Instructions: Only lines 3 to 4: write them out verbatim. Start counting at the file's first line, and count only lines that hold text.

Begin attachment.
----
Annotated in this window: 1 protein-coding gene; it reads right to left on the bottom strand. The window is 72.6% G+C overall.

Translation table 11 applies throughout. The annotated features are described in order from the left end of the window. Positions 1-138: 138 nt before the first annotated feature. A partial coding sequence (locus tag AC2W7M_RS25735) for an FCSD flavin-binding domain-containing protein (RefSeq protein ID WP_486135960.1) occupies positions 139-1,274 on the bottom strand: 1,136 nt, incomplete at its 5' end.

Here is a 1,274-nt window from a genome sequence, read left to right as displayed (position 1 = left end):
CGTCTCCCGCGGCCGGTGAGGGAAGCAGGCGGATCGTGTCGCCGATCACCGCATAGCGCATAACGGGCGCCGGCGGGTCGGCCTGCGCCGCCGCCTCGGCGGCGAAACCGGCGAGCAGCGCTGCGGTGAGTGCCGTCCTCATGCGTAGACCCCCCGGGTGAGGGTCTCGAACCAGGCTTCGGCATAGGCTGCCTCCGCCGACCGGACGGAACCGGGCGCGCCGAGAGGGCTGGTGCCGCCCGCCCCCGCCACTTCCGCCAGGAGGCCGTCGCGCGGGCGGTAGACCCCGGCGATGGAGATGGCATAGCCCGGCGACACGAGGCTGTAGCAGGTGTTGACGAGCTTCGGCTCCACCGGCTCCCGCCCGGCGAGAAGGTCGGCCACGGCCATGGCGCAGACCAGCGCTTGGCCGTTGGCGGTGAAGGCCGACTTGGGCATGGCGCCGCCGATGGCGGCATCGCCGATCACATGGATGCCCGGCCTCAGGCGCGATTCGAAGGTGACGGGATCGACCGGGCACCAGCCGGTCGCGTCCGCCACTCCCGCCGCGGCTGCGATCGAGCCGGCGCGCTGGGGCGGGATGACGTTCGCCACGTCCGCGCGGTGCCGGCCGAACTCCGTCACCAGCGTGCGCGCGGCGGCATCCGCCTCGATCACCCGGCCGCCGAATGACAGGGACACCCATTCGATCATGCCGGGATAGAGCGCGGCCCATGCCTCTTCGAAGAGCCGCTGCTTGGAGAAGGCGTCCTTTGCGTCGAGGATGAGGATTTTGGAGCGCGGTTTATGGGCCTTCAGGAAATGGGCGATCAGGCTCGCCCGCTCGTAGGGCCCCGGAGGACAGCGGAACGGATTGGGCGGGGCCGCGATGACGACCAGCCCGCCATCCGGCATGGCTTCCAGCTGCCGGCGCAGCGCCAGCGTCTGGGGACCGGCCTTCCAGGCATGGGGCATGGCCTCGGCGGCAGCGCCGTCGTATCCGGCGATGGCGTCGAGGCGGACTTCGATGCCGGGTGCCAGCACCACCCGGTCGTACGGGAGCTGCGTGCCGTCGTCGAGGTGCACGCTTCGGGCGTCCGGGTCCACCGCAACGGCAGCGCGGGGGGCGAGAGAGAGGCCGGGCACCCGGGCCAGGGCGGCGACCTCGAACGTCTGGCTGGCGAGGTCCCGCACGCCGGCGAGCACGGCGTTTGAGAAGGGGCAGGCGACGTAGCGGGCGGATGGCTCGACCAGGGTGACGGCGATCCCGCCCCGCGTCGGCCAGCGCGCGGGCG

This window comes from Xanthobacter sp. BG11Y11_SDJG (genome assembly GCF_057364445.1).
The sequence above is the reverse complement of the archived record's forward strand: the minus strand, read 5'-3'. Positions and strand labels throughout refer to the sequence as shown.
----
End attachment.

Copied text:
Here is a 1,274-nt window from a genome sequence, read left to right as displayed (position 1 = left end):
CGTCTCCCGCGGCCGGTGAGGGAAGCAGGCGGATCGTGTCGCCGATCACCGCATAGCGCATAACGGGCGCCGGCGGGTCGGCCTGCGCCGCCGCCTCGGCGGCGAAACCGGCGAGCAGCGCTGCGGTGAGTGCCGTCCTCATGCGTAGACCCCCCGGGTGAGGGTCTCGAACCAGGCTTCGGCATAGGCTGCCTCCGCCGACCGGACGGAACCGGGCGCGCCGAGAGGGCTGGTGCCGCCCGCCCCCGCCACTTCCGCCAGGAGGCCGTCGCGCGGGCGGTAGACCCCGGCGATGGAGATGGCATAGCCCGGCGACACGAGGCTGTAGCAGGTGTTGACGAGCTTCGGCTCCACCGGCTCCCGCCCGGCGAGAAGGTCGGCCACGGCCATGGCGCAGACCAGCGCTTGGCCGTTGGCGGTGAAGGCCGACTTGGGCATGGCGCCGCCGATGGCGGCATCGCCGATCACATGGATGCCCGGCCTCAGGCGCGATTCGAAGGTGACGGGATCGACCGGGCACCAGCCGGTCGCGTCCGCCACTCCCGCCGCGGCTGCGATCGAGCCGGCGCGCTGGGGCGGGATGACGTTCGCCACGTCCGCGCGGTGCCGGCCGAACTCCGTCACCAGCGTGCGCGCGGCGGCATCCGCCTCGATCACCCGGCCGCCGAATGACAGGGACACCCATTCGATCATGCCGGGATAGAGCGCGGCCCATGCCTCTTCGAAGAGCCGCTGCTTGGAGAAGGCGTCCTTTGCGTCGAGGATGAGGATTTTGGAGCGCGGTTTATGGGCCTTCAGGAAATGGGCGATCAGGCTCGCCCGCTCGTAGGGCCCCGGAGGACAGCGGAACGGATTGGGCGGGGCCGCGATGACGACCAGCCCGCCATCCGGCATGGCTTCCAGCTGCCGGCGCAGCGCCAGCGTCTGGGGACCGGCCTTCCAGGCATGGGGCATGGCCTCGGCGGCAGCGCCGTCGTATCCGGCGATGGCGTCGAGGCGGACTTCGATGCCGGGTGCCAGCACCACCCGGTCGTACGGGAGCTGCGTGCCGTCGTCGAGGTGCACGCTTCGGGCGTCCGGGTCCACCGCAACGGCAGCGCGGGGGGCGAGAGAGAGGCCGGGCACCCGGGCCAGGGCGGCGACCTCGAACGTCTGGCTGGCGAGGTCCCGCACGCCGGCGAGCACGGCGTTTGAGAAGGGGCAGGCGACGTAGCGGGCGGATGGCTCGACCAGGGTGACGGCGATCCCGCCCCGCGTCGGCCAGCGCGCGGGCG